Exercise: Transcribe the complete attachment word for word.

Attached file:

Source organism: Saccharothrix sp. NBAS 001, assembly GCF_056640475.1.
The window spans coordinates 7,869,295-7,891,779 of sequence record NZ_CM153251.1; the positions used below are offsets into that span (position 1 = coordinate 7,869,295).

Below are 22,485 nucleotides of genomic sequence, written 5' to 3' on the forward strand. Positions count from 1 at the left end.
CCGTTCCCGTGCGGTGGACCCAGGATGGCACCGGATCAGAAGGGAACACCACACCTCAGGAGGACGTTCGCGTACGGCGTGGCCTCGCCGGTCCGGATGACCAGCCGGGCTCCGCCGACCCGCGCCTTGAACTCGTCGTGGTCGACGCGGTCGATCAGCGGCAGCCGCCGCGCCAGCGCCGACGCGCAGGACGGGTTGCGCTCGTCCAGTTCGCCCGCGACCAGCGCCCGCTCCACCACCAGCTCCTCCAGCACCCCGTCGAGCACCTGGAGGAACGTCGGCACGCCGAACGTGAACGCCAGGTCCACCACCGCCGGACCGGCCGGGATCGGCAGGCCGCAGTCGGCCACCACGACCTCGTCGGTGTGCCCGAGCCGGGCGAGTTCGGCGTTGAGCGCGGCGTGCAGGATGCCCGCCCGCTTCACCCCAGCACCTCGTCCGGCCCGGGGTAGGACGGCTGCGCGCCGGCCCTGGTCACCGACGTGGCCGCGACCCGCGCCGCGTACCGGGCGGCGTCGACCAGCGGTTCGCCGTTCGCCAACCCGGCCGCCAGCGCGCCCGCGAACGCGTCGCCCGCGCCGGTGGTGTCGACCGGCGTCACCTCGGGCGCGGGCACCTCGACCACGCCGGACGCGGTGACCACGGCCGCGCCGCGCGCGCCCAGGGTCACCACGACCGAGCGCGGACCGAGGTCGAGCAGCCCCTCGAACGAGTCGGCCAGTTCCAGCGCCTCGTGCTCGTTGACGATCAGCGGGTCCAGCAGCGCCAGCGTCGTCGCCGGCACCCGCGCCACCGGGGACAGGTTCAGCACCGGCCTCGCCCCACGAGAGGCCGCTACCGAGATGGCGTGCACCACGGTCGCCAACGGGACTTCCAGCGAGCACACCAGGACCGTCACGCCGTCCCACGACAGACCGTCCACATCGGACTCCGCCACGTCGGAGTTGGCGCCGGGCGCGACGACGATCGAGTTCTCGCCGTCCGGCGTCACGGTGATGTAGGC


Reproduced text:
Source organism: Saccharothrix sp. NBAS 001, assembly GCF_056640475.1.
The window spans coordinates 7,869,295-7,891,779 of sequence record NZ_CM153251.1; the positions used below are offsets into that span (position 1 = coordinate 7,869,295).

Below are 22,485 nucleotides of genomic sequence, written 5' to 3' on the forward strand. Positions count from 1 at the left end.
CCGTTCCCGTGCGGTGGACCCAGGATGGCACCGGATCAGAAGGGAACACCACACCTCAGGAGGACGTTCGCGTACGGCGTGGCCTCGCCGGTCCGGATGACCAGCCGGGCTCCGCCGACCCGCGCCTTGAACTCGTCGTGGTCGACGCGGTCGATCAGCGGCAGCCGCCGCGCCAGCGCCGACGCGCAGGACGGGTTGCGCTCGTCCAGTTCGCCCGCGACCAGCGCCCGCTCCACCACCAGCTCCTCCAGCACCCCGTCGAGCACCTGGAGGAACGTCGGCACGCCGAACGTGAACGCCAGGTCCACCACCGCCGGACCGGCCGGGATCGGCAGGCCGCAGTCGGCCACCACGACCTCGTCGGTGTGCCCGAGCCGGGCGAGTTCGGCGTTGAGCGCGGCGTGCAGGATGCCCGCCCGCTTCACCCCAGCACCTCGTCCGGCCCGGGGTAGGACGGCTGCGCGCCGGCCCTGGTCACCGACGTGGCCGCGACCCGCGCCGCGTACCGGGCGGCGTCGACCAGCGGTTCGCCGTTCGCCAACCCGGCCGCCAGCGCGCCCGCGAACGCGTCGCCCGCGCCGGTGGTGTCGACCGGCGTCACCTCGGGCGCGGGCACCTCGACCACGCCGGACGCGGTGACCACGGCCGCGCCGCGCGCGCCCAGGGTCACCACGACCGAGCGCGGACCGAGGTCGAGCAGCCCCTCGAACGAGTCGGCCAGTTCCAGCGCCTCGTGCTCGTTGACGATCAGCGGGTCCAGCAGCGCCAGCGTCGTCGCCGGCACCCGCGCCACCGGGGACAGGTTCAGCACCGGCCTCGCCCCACGAGAGGCCGCTACCGAGATGGCGTGCACCACGGTCGCCAACGGGACTTCCAGCGAGCACACCAGGACCGTCACGCCGTCCCACGACAGACCGTCCACATCGGACTCCGCCACGTCGGAGTTGGCGCCGGGCGCGACGACGATCGAGTTCTCGCCGTCCGGCGTCACGGTGATGTAGGC